The three duets of op. 20 move up a notch in technical terms, extending to the fifth position with extensions and introducing two-fingered double stopped chords. Melodic lines tend to be more ornate than in op. 19. The key scheme (C Major; G Major; D Major) is the same as op. 19. There is a lovely sense of expansiveness to the first movement of op. 20/1; indeed, the music seems to take time to investigate where its material can take it, and there is a definite sense of reflection, even reorientation, at one point as the music becomes interior and thoughtful. The simplicity of the theme of the central Andantino (cast, perhaps surprisingly, in D Major) is remarkable, as it possesses real power. Its unfolding explores that very potency; it is left to the Rondo finale, a jaunty, carefree dance given with evident glee by the players, to banish the cobwebs.
At over eight minutes, the first movement of op. 20/2 is one of the longest on the disc. The music carries grater pathos, too; the desolation of the pizzicato of the slow movement (the only "true" slow movement on this disc, a Lento) acts as a prolongation of mood. Again, phrases seem to blossom naturally, this time speaking with an emotional ache. Even the finale cannot completely dismiss the previous two movements' concerns. A remarkable, and emotionally compelling work. Again, the D Major op. 20/3 holds an extended first movement, part of the music's expansion through the ascending opus numbers. Caressing melodies could almost be from an operatic entrr'acte (such is their intensity this is not an unrealistic parallel); the suave, sophisticated finale is the perfect way to close the disc.
The standard of performance is consistently of the very highest level. Worries about tuning, especially in the cello's upper register, can be jettisoned; it is more a case of sitting back and enjoying. The recording is dry, but this actually works remarkably well in this repertoire, where purity of line is paramount. As mentioned above, the cellists have a speaker each. Documentation is helpful and shot through with the same enthusiasm that defines the performances themselves. it is worth pointing out that it is a joy to actually hear this disc played straight through; perhaps contrary to expectations, one decidedly does not tire of either the sound of two cellos, nor of Offenbach's exquisite outpourings.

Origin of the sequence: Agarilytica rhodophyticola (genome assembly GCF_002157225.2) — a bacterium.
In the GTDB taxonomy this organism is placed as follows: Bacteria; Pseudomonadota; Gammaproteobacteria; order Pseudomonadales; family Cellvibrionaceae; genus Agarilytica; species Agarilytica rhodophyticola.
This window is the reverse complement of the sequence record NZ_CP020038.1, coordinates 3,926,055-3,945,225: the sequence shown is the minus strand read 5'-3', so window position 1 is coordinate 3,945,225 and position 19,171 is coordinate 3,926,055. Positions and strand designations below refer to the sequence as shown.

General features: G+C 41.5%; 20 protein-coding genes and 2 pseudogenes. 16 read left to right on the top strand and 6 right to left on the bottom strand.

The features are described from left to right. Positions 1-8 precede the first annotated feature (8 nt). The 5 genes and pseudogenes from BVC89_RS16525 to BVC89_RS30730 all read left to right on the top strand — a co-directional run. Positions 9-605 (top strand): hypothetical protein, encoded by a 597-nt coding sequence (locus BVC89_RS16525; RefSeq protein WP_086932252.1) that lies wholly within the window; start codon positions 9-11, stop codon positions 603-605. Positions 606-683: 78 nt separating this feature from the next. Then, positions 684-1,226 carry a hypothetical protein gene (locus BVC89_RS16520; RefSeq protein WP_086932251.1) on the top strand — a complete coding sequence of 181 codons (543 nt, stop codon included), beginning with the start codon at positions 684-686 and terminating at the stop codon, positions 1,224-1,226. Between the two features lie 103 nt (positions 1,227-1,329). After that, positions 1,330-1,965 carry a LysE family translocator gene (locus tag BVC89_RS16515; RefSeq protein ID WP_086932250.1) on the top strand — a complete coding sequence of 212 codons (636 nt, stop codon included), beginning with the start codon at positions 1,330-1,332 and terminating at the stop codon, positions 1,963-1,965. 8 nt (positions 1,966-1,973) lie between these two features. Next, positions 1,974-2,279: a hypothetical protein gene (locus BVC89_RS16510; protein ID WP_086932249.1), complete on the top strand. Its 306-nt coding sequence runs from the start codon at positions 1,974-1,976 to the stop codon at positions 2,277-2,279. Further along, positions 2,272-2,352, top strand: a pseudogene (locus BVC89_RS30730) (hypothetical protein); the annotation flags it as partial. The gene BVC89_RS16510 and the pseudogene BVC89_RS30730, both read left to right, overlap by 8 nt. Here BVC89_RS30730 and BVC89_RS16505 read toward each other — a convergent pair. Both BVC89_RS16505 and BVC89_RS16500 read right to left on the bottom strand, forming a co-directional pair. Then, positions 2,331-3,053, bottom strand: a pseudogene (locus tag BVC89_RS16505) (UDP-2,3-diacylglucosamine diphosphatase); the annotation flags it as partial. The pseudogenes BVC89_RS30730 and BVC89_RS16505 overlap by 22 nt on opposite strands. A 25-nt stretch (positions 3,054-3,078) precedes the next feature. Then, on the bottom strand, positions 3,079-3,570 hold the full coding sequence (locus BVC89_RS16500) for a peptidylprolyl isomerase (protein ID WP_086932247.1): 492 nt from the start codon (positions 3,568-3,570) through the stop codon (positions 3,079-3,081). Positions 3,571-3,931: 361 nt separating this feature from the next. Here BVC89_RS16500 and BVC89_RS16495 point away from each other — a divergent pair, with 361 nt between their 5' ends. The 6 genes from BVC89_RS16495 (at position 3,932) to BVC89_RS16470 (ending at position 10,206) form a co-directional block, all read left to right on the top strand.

Review written by Jerry Dubins, November/December 2017
Fanfare: The Magazine for Serious Record Collectors, vol. 41, no. 2, page 48-49.
Titled The Gift-Wrapping, this album, if I may be permitted a cheap pun, was intended to wrap up Paul Christopher and Milovan Paz's survey of Offenbach's some 48 Cello Duos, spread over 10 opus numbers of progressive technical difficulty. That is, until the two cellists decided to backtrack to the earliest and easiest six duets published as opp. 19 and 20. It was that album, Volume 7, titled Lagniappe, ostensibly recorded after this one, labeled Volume 6, which was presumed to be the last in the series, that was reviewed by me in 40:6. Colin Clarke interviewed Christopher and Paz and reviewed the Lagniappe disc in the same issue.
As noted above, the CD before us, Volume 6, was to have been the final entry in this project -- the "wrapping of the gift" in the title of the album tells us as much -- until Christopher and Paz added a bow to it with a seventh volume. This release contains the last of the duos, the three entries collected under op. 54, which are designated "Tres difficile." The technical difficulties include 1/2-thumb position with extensions, extensive double- and triple-stopping over the entire range of positions, tempo changes, trills, grace notes, rapid scale work, large jumps in pitch, arpeggios, octaves, and extremely high tesitura.
If all of this sounds like little more than pedagogical preparation for conservatory exams, let me repeat what I said in my previous interview: "Offenbach was incapable of turning out an exercise that wasn't a tender, touching, and charming duet, in this case, for tenor and baritone voices. Whether Offenbach intended these pieces exclusively for the active participants, or he imagined the possibility of a passive listening audience, I can't say. Clearly these duets must be very rewarding for cellists to play, but I can say that they are also quite attractive and thoroughly enjoyable to hear. Keep in mind that as the spin-meister of catchy tunes for over 100 operettas and operettes, Offenbach never exhausted his seemingly endless supply of melodic charm; and whatever pedagogical purpose his cello duos may have served, Offenbach endowed them with the same gift of melody he brought to his stage works, proving that technical exercises can be beautiful music.